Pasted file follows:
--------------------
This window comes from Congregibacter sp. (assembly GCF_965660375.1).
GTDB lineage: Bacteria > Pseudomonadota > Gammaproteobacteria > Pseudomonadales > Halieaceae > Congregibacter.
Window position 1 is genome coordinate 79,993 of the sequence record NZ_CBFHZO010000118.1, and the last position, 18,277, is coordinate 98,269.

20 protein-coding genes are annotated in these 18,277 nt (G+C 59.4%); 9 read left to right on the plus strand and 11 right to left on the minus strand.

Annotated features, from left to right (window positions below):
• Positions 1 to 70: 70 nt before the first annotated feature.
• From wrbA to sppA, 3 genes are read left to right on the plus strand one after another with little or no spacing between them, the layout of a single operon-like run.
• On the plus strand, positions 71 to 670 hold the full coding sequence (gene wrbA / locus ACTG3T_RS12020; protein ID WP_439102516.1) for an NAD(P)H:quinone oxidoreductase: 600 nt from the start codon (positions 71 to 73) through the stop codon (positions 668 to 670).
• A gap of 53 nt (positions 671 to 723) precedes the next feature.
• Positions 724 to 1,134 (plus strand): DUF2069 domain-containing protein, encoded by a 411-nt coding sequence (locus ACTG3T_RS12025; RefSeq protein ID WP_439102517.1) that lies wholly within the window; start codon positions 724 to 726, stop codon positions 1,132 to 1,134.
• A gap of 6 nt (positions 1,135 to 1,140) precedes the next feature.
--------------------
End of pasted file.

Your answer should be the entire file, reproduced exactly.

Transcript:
This window comes from Congregibacter sp. (assembly GCF_965660375.1).
GTDB lineage: Bacteria > Pseudomonadota > Gammaproteobacteria > Pseudomonadales > Halieaceae > Congregibacter.
Window position 1 is genome coordinate 79,993 of the sequence record NZ_CBFHZO010000118.1, and the last position, 18,277, is coordinate 98,269.

20 protein-coding genes are annotated in these 18,277 nt (G+C 59.4%); 9 read left to right on the plus strand and 11 right to left on the minus strand.

Annotated features, from left to right (window positions below):
• Positions 1 to 70: 70 nt before the first annotated feature.
• From wrbA to sppA, 3 genes are read left to right on the plus strand one after another with little or no spacing between them, the layout of a single operon-like run.
• On the plus strand, positions 71 to 670 hold the full coding sequence (gene wrbA / locus ACTG3T_RS12020; protein ID WP_439102516.1) for an NAD(P)H:quinone oxidoreductase: 600 nt from the start codon (positions 71 to 73) through the stop codon (positions 668 to 670).
• A gap of 53 nt (positions 671 to 723) precedes the next feature.
• Positions 724 to 1,134 (plus strand): DUF2069 domain-containing protein, encoded by a 411-nt coding sequence (locus ACTG3T_RS12025; RefSeq protein ID WP_439102517.1) that lies wholly within the window; start codon positions 724 to 726, stop codon positions 1,132 to 1,134.
• A gap of 6 nt (positions 1,135 to 1,140) precedes the next feature.